“What's so interesting about Takao's work is that he has shown that even if you miss these critical periods, you still may be able to go back in and fix things,” says Charles Nelson, a neuroscientist at Boston Children's Hospital, who studies the developmental effects of early social deprivation on orphans in Romania. “The idea that you could intervene later and make up for lost time is compelling.”
The first scientist to popularize the notion of a developmental critical period was the Austrian biologist Konrad Lorenz, whose pioneering work in animal behaviour earned him a share of the 1973 Nobel prize. In the 1930s, Lorenz showed that if he took on the role of a mother goose within a few hours after goslings hatched, the baby geese would follow him as though he were their mother until adulthood. He called this process 'imprinting'.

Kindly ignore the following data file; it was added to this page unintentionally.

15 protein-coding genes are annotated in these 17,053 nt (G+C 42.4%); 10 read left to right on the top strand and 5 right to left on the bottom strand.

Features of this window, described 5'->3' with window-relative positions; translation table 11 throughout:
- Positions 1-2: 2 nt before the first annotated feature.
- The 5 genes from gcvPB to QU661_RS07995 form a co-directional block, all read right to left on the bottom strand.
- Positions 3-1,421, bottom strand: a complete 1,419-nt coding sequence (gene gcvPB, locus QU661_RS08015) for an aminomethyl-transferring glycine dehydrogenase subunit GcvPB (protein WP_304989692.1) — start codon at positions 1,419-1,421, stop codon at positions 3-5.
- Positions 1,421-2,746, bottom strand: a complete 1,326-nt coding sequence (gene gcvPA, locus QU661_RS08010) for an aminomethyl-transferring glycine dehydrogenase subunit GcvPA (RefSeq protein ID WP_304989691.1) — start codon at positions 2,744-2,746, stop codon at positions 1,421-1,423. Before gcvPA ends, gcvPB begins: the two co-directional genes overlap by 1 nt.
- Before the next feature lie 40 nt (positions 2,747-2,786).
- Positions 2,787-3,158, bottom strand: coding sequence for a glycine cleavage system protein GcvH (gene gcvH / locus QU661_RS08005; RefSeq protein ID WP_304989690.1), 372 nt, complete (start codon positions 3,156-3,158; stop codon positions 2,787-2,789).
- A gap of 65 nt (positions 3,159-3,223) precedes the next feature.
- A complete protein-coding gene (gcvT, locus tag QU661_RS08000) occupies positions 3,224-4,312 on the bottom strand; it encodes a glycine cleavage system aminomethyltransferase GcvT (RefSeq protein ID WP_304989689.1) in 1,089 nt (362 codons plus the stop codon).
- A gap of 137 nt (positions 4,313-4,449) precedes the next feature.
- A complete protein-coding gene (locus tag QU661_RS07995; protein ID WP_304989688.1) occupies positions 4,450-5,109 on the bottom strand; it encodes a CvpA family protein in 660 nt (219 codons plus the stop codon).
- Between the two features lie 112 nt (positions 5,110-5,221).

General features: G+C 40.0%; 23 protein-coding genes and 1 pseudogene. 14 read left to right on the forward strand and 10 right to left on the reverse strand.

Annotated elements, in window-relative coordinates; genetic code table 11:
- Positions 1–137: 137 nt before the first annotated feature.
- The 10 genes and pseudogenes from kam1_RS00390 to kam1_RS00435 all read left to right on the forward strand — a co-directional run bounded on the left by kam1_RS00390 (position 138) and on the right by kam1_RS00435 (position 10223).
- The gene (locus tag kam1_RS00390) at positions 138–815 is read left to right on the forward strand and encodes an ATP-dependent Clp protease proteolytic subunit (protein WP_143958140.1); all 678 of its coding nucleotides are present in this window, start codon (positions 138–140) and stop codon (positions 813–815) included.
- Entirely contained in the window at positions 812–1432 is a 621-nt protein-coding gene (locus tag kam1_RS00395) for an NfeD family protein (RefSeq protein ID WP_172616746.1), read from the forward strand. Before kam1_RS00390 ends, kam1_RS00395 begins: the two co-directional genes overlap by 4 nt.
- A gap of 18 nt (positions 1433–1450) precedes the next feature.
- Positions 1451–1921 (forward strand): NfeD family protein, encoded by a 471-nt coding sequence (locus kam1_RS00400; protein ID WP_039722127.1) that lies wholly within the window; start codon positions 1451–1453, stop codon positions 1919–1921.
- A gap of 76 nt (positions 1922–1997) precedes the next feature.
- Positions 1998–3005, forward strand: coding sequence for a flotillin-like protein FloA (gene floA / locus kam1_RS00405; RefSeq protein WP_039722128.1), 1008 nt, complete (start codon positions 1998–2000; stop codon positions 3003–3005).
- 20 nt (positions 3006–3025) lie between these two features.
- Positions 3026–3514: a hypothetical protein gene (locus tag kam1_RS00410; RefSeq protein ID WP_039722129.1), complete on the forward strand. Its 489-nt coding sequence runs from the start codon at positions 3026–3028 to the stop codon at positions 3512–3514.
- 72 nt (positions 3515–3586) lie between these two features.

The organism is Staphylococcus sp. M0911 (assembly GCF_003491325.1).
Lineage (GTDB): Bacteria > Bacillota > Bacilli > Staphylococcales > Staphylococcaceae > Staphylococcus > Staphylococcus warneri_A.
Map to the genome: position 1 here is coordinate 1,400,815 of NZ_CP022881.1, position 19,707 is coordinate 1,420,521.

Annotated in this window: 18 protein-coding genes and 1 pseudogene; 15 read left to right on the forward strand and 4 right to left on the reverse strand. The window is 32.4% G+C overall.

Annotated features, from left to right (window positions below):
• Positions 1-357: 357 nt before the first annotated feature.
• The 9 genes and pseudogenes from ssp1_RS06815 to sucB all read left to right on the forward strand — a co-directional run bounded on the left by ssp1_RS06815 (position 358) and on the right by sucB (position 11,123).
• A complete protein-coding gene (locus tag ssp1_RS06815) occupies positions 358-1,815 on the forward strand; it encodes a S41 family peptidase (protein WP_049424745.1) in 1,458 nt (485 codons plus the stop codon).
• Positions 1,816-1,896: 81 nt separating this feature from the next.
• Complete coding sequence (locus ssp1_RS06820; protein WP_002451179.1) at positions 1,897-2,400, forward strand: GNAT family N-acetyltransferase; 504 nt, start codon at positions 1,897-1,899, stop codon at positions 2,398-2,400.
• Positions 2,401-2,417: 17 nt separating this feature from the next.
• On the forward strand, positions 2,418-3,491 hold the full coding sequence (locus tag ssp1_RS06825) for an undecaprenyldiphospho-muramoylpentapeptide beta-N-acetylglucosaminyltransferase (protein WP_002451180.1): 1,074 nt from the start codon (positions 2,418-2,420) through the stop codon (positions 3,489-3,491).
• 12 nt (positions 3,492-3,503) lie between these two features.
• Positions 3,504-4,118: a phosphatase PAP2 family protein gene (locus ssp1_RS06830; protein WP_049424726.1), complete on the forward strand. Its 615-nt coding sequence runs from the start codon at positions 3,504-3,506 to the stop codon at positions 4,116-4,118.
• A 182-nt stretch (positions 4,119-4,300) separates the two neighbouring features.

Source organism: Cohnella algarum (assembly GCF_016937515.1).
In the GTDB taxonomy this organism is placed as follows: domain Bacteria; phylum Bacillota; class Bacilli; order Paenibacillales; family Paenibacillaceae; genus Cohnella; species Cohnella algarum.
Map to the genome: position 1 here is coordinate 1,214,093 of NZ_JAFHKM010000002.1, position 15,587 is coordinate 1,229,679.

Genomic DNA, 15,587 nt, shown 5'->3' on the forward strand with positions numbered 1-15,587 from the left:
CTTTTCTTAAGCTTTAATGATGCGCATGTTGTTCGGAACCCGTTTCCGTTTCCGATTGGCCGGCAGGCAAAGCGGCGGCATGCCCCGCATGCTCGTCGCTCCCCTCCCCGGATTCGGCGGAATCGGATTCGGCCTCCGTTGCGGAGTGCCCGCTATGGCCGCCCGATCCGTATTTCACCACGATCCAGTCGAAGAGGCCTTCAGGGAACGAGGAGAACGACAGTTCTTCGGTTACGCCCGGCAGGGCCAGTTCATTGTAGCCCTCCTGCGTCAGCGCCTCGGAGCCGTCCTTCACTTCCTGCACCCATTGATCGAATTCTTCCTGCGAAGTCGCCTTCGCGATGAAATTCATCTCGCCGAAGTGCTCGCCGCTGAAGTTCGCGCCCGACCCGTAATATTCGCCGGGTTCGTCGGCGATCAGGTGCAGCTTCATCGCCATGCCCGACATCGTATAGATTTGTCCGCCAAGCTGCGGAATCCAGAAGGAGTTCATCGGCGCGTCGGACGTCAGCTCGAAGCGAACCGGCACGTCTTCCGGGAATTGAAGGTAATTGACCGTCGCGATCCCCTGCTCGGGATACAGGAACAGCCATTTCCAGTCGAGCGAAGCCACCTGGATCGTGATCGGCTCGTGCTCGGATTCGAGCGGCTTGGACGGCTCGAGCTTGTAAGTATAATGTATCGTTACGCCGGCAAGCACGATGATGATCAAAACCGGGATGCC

The first scientists to explore the neural basis of a critical period were David Hubel and Torsten Wiesel, neurophysiologists at Harvard Medical School in Boston who carried out work on the visual system in the early 1960s. First they discovered that in the adult brain, many cells in the visual cortex respond to signals from only one eye. Then they showed that in kittens that had had one eye sutured shut, individual cells that normally would have fired in response to the closed eye instead responded to the open eye, eventually causing amblyopia1. Shutting the eye of an adult cat did nothing, indicating that cells in the visual cortex were programmed during a key developmental window in the first few months of life.